19 The two of them traveled until they came to Bethlehem. When they entered Bethlehem, the whole town was excited about their arrival and the local women exclaimed, “Can this be Naomi?” 20 “Don’t call me Naomi. Call me Mara,” she answered, “for the Almighty has made me very bitter. 21 I went away full, but the Lord has brought me back empty. Why do you call me Naomi, since the Lord has opposed me, and the Almighty has afflicted me?” 22 So Naomi came back from the territory of Moab with her daughter-in-law Ruth the Moabitess. They arrived in Bethlehem at the beginning of the barley harvest.

Ruth 1:19-22

Written by J. Rodney Taylor from the Brentwood Campus

As a Christian, have you ever had the feeling that God has forsaken you? Have you ever been so overwhelmed by situations that you felt as though you could not go on? Have you depended on the “Rock of Ages,” only to experience depression and doubt, to the point of feeling the Rock had broken? In today’s world, and especially during the days of the pandemic, many people have developed a sense of not belonging. They have felt out of place, as if they were not fitting in or were unimportant.

Today’s passage is a microcosm for many of us in this second decade of the 21st century. Naomi, a faithful Jewish wife and devoted mother of two sons, had left her home and traveled to a foreign land. They were sojourners, not natives, and life was not good. In time Naomi, whose name means “pleasant,” lost her husband and her two sons to death. After ten long and difficult years in Moab, she decided to return to her home in Bethlehem. One of her daughters-in-law, Ruth, refused to remain in Moab and instead accompanied Naomi to Bethlehem.

After ten years in a foreign land—with the pressures of living in a foreign culture and the loss of her husband and sons—Naomi no longer reflected the beauty she once possessed. When she returned to Bethlehem, the women of the city were abuzz. They hardly recognized the woman who had once graced the streets of Bethlehem. Now haggard and worn, wrinkled and tired, Naomi had changed so much that the women whispered, “Can this be Naomi?”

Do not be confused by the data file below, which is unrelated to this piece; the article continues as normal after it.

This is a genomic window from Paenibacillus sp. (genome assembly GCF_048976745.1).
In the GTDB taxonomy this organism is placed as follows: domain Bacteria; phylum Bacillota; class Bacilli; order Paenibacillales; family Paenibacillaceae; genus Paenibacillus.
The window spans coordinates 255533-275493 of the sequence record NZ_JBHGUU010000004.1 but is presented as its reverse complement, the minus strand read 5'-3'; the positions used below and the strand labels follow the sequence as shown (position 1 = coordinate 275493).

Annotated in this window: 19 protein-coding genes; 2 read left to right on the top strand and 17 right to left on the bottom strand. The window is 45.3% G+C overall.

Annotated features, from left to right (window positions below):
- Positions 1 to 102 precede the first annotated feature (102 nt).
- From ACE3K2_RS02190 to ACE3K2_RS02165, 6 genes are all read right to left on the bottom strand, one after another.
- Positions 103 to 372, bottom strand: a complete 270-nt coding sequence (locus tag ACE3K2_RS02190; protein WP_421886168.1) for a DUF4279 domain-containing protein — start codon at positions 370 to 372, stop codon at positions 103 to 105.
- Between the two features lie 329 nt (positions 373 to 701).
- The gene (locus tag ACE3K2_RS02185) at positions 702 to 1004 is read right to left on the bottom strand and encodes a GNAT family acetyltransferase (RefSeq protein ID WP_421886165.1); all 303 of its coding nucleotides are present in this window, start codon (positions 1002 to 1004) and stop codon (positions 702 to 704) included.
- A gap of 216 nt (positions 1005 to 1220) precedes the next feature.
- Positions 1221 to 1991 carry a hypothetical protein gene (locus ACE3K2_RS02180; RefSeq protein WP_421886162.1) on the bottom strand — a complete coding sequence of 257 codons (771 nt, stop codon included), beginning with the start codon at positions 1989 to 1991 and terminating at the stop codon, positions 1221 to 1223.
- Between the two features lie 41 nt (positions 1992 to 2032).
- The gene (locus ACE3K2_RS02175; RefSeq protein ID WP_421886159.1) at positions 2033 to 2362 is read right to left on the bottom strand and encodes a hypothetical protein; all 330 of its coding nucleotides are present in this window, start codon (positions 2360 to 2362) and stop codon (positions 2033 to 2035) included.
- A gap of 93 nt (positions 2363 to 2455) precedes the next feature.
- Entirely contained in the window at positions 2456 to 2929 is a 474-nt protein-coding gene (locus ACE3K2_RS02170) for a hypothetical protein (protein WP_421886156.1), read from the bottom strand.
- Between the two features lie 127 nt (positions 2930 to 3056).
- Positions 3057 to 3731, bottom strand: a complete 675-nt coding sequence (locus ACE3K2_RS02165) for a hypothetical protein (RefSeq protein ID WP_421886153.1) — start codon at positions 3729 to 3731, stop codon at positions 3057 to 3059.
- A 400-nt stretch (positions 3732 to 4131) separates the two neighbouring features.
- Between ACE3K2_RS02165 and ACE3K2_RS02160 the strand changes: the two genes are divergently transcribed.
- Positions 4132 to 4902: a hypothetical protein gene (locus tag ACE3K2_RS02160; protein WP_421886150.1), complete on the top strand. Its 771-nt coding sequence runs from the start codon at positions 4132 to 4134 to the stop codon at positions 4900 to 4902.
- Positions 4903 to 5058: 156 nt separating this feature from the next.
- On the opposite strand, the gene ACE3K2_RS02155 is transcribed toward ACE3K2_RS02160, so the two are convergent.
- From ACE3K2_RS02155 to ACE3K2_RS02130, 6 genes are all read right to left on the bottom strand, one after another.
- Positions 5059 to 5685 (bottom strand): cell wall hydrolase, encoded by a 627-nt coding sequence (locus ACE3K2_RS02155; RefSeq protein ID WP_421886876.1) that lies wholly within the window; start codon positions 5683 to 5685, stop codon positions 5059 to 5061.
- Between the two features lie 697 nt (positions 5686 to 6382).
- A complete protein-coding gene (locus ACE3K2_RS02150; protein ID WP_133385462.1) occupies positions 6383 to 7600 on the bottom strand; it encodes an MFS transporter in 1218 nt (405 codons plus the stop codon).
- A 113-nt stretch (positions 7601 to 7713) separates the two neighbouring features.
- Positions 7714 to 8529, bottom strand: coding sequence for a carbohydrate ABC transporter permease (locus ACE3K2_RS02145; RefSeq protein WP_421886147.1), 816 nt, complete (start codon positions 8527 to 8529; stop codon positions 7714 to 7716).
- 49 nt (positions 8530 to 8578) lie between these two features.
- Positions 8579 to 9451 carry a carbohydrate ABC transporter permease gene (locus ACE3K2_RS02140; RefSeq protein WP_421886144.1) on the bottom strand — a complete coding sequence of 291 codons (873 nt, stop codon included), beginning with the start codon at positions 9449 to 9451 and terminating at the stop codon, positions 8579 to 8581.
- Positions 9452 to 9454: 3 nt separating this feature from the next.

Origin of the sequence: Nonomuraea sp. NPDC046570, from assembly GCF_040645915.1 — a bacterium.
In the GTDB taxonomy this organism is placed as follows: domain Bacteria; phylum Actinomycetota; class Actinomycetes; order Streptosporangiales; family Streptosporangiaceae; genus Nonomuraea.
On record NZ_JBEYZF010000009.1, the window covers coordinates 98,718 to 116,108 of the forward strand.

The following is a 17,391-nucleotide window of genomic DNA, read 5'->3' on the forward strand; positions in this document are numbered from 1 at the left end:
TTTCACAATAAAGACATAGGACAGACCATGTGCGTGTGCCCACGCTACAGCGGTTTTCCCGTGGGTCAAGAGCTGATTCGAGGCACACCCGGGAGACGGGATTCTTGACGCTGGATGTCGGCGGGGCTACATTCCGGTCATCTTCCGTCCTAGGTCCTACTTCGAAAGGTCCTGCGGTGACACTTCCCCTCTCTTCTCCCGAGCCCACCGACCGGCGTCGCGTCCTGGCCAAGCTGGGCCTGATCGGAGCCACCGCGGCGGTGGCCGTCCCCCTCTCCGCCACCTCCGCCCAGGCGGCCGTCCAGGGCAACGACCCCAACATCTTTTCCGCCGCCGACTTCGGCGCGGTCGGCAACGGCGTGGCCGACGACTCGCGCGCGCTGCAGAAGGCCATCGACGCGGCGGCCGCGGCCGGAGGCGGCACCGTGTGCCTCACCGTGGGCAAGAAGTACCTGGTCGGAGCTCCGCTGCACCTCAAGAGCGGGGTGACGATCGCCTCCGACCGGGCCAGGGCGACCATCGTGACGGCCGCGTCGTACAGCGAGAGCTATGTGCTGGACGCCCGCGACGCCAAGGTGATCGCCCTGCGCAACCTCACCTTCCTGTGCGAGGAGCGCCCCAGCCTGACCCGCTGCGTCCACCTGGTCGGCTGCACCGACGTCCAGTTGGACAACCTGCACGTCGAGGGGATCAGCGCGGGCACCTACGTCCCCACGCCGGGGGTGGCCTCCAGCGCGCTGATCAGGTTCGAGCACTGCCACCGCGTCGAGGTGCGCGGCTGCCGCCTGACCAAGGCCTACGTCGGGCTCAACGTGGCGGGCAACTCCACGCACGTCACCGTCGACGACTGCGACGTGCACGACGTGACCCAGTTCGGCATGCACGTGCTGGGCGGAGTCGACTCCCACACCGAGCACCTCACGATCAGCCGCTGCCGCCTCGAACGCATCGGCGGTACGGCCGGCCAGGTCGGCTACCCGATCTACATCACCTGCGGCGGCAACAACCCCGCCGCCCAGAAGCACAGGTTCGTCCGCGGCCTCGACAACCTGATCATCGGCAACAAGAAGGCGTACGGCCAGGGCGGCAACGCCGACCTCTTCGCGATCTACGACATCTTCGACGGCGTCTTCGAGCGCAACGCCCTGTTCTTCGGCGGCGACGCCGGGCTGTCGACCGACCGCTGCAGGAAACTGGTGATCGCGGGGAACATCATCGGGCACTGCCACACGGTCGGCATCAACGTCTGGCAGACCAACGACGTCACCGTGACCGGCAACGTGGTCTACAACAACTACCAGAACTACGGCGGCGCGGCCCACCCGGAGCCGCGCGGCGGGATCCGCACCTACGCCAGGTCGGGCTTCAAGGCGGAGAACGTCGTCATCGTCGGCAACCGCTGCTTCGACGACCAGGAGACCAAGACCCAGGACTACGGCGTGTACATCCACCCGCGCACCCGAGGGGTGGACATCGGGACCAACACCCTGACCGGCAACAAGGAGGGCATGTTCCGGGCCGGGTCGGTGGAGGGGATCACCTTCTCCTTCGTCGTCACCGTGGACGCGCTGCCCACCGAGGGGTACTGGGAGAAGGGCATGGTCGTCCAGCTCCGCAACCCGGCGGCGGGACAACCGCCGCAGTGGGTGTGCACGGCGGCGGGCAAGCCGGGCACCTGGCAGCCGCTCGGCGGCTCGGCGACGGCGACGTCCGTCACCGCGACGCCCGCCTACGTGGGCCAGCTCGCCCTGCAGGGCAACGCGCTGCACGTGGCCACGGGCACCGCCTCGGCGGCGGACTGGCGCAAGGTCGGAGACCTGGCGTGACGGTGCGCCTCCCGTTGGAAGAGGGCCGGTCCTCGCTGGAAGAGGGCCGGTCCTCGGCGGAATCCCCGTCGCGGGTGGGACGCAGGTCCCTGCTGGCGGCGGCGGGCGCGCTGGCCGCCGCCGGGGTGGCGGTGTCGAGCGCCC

Naomi was not unaware of the effects of time and circumstances on her body and her psyche. This otherwise likable, congenial and faithful Jewish woman now felt God had afflicted her. With the heavy sense of God’s judgment weighing upon her, she told the women to call her Mara, which means “bitterness.” She was bent beneath a load of sorrows she did not believe she deserved. So she asked, “Why, Lord, why?”

But fortunately, this is not the end of the story. Later devotional writings will complete the story of Naomi and Ruth—and what a story it is!

The moral to this story is clear: do not become so weighed down by the circumstances of life, or the “cards” you feel you have been dealt, that you give up. Conditions, events and contexts are only temporary in the scheme of divine history. Whatever you face, whatever knocks you down, whatever makes you feel less than what God intended for you to be are always simply passing trials when you remain faithful to God’s calling on your life.

Questions to Ask Yourself

  1. Have you ever felt God has abandoned you?
  2. Have you experienced circumstances that caused you to feel less of a person than God intended?
  3. In these cases, what has been your response?
  4. Let me encourage you to “turn your eyes upon Jesus” when times of doubt or judgment overwhelm you. Do not allow the temporary nature of circumstances to change who you are as a child of God. Be all God wants you to be by remaining faithful to Him.

Missions Prayer
Pray that our mission journey teams would be marked by unity and humility to serve in whatever way is needed by the global worker or partner on location. Pray that our agendas would always take a back seat to the Lord’s leading and the purpose of the gospel.

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